How do scientists know if an organism is one species or another, and how do they know whether a critter is a subspecies? In short, what defines a species? I started asking scientists at the Florida Museum of Natural History about this when I worked there as a staff science writer. Many researchers would come back from survey trips with what they said were species new to science, or paleontologists would come back from digs with bits of fossil bone that they said also represented new species. In the beginning, I passively accepted their assertions, making careful notes of what features distinguished this newly discovered organism from its close relatives. Then I began to wonder about the boundaries that separate species. (more…)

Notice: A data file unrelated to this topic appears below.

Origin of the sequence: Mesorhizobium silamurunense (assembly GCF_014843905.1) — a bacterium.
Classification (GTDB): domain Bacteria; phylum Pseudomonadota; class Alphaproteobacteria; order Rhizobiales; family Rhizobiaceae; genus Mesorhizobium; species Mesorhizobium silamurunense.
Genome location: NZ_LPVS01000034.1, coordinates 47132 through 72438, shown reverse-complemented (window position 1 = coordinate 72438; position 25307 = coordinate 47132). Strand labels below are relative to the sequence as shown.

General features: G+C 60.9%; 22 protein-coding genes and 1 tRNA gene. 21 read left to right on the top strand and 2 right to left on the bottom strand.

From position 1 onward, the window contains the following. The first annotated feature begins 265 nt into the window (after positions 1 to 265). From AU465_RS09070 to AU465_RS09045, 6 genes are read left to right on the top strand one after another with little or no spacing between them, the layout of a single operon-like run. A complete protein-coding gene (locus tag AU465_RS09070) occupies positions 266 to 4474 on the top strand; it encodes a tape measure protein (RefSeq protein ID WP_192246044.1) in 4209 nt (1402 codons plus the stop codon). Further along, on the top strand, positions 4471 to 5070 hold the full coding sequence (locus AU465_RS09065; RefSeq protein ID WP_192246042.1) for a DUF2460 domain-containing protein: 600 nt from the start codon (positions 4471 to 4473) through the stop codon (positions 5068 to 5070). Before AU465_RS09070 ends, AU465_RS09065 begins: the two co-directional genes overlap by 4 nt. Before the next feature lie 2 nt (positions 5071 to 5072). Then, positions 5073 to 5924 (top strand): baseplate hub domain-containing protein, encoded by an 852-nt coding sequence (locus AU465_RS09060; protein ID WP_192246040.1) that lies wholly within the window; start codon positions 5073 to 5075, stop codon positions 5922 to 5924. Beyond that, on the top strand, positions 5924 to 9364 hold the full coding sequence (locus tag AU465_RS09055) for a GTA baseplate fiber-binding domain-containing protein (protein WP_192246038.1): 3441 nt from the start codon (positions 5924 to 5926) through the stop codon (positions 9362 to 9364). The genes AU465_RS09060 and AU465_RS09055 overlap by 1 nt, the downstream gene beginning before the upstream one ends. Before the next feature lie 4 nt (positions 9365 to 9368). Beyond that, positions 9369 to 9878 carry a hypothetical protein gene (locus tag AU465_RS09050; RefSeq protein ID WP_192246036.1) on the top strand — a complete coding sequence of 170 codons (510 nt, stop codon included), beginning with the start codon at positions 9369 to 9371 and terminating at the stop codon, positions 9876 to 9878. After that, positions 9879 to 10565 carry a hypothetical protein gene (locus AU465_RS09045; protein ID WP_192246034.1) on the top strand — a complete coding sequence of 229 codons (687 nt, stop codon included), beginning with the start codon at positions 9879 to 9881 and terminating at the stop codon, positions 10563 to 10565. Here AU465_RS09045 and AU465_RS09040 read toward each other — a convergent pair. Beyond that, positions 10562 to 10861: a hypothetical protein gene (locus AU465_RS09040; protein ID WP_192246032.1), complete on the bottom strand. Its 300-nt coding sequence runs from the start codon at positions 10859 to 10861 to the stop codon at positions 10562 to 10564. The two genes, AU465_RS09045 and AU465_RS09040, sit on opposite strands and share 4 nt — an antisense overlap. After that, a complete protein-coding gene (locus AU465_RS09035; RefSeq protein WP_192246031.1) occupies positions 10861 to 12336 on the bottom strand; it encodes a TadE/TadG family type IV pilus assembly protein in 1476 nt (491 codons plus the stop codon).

Posts Tagged ‘biology’
The following script was supposed to air on a science radio program, but the editor inexplicably killed it. I have never had this happen — after a pitch being formally accepted — so I asked for a reason why. (Still waiting for that reason.) Here’s the script:
Honey bees get high… on crack? … yes, from tiny doses.
Cocaine evolved in coca plants as a defense against leaf-munching insects. It works by destroying their motor pathways. But when mammals — think humans — ingest small doses, it activates the “reward” mechanism in their brains. (more…)